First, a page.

US Auto Industry Asks Government For Help As It Warns Of Impact Of Chip Shortage By Reuters

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2/2 © Reuters. A worker builds a 2020 Ford Explorer car at Ford’s Chicago Assembly Plant 2/2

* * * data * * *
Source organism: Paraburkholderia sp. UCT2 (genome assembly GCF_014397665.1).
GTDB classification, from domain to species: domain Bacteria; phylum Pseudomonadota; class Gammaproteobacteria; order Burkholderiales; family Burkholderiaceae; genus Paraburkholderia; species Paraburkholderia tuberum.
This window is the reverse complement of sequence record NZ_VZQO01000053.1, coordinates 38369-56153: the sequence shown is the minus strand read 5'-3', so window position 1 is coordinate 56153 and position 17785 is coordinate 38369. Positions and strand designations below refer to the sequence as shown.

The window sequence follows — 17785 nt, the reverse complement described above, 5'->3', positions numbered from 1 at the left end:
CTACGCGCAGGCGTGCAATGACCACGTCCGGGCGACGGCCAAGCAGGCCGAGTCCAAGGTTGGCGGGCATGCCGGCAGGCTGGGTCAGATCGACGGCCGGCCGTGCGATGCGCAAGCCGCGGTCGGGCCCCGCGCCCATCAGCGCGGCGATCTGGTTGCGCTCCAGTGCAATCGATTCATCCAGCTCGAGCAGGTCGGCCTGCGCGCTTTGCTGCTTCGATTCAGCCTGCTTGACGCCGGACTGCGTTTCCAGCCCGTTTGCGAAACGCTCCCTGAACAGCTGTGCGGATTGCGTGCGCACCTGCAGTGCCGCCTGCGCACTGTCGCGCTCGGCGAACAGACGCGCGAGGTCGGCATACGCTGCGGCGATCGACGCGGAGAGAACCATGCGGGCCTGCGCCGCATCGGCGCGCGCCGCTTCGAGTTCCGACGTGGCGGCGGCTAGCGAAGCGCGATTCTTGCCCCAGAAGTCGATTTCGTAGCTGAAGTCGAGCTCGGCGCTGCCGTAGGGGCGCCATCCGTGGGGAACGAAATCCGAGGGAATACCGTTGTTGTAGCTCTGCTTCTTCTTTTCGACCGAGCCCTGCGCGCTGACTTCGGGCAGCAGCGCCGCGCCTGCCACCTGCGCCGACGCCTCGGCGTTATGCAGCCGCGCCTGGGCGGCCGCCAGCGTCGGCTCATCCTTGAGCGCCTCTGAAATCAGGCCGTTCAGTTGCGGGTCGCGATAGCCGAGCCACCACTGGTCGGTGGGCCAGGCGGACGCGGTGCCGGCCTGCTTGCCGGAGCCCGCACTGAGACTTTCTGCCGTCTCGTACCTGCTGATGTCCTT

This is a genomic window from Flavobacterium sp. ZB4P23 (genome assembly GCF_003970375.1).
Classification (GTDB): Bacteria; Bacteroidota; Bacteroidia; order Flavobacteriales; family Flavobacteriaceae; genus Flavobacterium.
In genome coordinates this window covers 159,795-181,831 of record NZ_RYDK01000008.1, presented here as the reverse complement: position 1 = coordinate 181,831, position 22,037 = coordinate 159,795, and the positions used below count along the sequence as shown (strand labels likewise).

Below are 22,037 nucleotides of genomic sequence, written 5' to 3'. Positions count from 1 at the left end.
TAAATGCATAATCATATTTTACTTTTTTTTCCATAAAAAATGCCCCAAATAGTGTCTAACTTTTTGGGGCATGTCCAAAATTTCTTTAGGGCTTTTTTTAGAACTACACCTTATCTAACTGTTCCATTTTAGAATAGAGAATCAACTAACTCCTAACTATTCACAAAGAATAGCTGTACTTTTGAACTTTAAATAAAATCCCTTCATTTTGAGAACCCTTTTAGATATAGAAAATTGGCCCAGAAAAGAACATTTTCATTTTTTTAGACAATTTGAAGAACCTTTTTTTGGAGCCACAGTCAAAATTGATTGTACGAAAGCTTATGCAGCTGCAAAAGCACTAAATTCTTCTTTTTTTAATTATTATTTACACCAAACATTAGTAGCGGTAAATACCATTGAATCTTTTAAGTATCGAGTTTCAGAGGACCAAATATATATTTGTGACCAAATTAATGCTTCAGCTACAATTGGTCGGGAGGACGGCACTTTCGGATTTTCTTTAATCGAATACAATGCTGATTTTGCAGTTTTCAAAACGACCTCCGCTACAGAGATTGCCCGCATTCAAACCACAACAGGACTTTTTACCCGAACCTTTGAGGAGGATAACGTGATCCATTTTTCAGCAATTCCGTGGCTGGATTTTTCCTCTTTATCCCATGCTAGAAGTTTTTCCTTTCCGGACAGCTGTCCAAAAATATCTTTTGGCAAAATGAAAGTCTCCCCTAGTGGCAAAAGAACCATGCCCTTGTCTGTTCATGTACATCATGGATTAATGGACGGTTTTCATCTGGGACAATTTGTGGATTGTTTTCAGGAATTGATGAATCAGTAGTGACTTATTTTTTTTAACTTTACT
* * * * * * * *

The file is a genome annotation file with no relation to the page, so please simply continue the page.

By David Shepardson WASHINGTON (Reuters) – A US auto industry group on Monday urged the government to help, as it warned that a global semiconductor shortage could result in 1.28 million fewer vehicles built this year and disrupt production for another six months. The U.S. Department of Commerce should dedicate a portion of the funds in a bill to expand U.S. semiconductor production to the needs of the automotive sector, the Alliance for Automotive Innovation said in written responses to a government-initiated review. US President Joe Biden in February ordered several actions by the federal agency to address the chip crisis and is also seeking $ 37 billion in funding for legislation to boost chip manufacturing in the United States. Some funds should “be used to build new capacity that will support the auto industry and mitigate risks to the auto supply chain evidenced by the current chip shortage,” wrote the group’s chief executive, John Bozzella. The group said the US government could specify “a particular percentage, which is reasonably based on the projected needs of the auto industry, for facilities that will support the production of automotive-grade chips in some way.” The group represents nearly every major automaker with factories in the United States, including General Motors Co (NYSE :), Ford Motor (NYSE 🙂 Co, Volkswagen AG (OTC :), Toyota Motor (NYSE 🙂 Corp and Hyundai Motor Co. have been particularly hard hit by the global chip shortage after many orders canceled when auto plants were idle during the coronavirus pandemic. When they were ready to resume production, they realized that chipmakers were busy filling orders from the consumer electronics industry which, as seen in the demand for premium devices, both for work and for business. leisure, skyrocketed as people spent more time at home. Most automakers have been hit by the shortage. In recent announcements, Ford said last week it would cut production at seven North American assembly plants, while Kia Motors said it would cut two days of production in Georgia.

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